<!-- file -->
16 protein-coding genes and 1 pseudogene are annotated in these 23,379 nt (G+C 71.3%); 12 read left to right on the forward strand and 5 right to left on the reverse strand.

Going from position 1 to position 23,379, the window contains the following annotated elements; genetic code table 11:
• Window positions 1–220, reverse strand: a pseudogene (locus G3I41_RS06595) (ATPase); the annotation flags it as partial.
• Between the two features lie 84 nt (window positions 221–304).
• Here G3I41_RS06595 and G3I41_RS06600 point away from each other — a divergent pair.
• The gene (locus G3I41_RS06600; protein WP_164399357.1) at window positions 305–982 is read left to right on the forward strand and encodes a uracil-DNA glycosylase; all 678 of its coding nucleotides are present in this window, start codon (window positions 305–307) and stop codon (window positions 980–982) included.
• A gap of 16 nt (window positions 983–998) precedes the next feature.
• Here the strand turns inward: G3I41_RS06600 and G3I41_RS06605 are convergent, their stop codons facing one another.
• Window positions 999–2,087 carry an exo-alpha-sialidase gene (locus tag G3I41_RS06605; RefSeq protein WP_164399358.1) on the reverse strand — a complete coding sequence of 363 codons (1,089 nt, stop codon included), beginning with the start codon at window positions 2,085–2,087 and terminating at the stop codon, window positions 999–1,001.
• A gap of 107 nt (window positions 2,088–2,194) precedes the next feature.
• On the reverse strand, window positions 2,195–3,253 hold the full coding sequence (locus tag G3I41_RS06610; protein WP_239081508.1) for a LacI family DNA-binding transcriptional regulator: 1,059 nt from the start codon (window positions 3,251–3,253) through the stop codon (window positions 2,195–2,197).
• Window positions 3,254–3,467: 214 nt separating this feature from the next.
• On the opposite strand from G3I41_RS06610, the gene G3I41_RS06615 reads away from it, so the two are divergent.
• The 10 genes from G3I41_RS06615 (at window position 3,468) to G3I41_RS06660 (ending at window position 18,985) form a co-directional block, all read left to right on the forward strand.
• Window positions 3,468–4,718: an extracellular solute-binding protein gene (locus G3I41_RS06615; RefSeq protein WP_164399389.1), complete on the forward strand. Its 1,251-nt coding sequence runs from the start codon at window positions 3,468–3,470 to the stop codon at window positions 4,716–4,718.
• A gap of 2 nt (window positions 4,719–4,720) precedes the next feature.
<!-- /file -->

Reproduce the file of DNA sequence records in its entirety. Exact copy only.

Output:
16 protein-coding genes and 1 pseudogene are annotated in these 23,379 nt (G+C 71.3%); 12 read left to right on the forward strand and 5 right to left on the reverse strand.

Going from position 1 to position 23,379, the window contains the following annotated elements; genetic code table 11:
• Window positions 1–220, reverse strand: a pseudogene (locus G3I41_RS06595) (ATPase); the annotation flags it as partial.
• Between the two features lie 84 nt (window positions 221–304).
• Here G3I41_RS06595 and G3I41_RS06600 point away from each other — a divergent pair.
• The gene (locus G3I41_RS06600; protein WP_164399357.1) at window positions 305–982 is read left to right on the forward strand and encodes a uracil-DNA glycosylase; all 678 of its coding nucleotides are present in this window, start codon (window positions 305–307) and stop codon (window positions 980–982) included.
• A gap of 16 nt (window positions 983–998) precedes the next feature.
• Here the strand turns inward: G3I41_RS06600 and G3I41_RS06605 are convergent, their stop codons facing one another.
• Window positions 999–2,087 carry an exo-alpha-sialidase gene (locus tag G3I41_RS06605; RefSeq protein WP_164399358.1) on the reverse strand — a complete coding sequence of 363 codons (1,089 nt, stop codon included), beginning with the start codon at window positions 2,085–2,087 and terminating at the stop codon, window positions 999–1,001.
• A gap of 107 nt (window positions 2,088–2,194) precedes the next feature.
• On the reverse strand, window positions 2,195–3,253 hold the full coding sequence (locus tag G3I41_RS06610; protein WP_239081508.1) for a LacI family DNA-binding transcriptional regulator: 1,059 nt from the start codon (window positions 3,251–3,253) through the stop codon (window positions 2,195–2,197).
• Window positions 3,254–3,467: 214 nt separating this feature from the next.
• On the opposite strand from G3I41_RS06610, the gene G3I41_RS06615 reads away from it, so the two are divergent.
• The 10 genes from G3I41_RS06615 (at window position 3,468) to G3I41_RS06660 (ending at window position 18,985) form a co-directional block, all read left to right on the forward strand.
• Window positions 3,468–4,718: an extracellular solute-binding protein gene (locus G3I41_RS06615; RefSeq protein WP_164399389.1), complete on the forward strand. Its 1,251-nt coding sequence runs from the start codon at window positions 3,468–3,470 to the stop codon at window positions 4,716–4,718.
• A gap of 2 nt (window positions 4,719–4,720) precedes the next feature.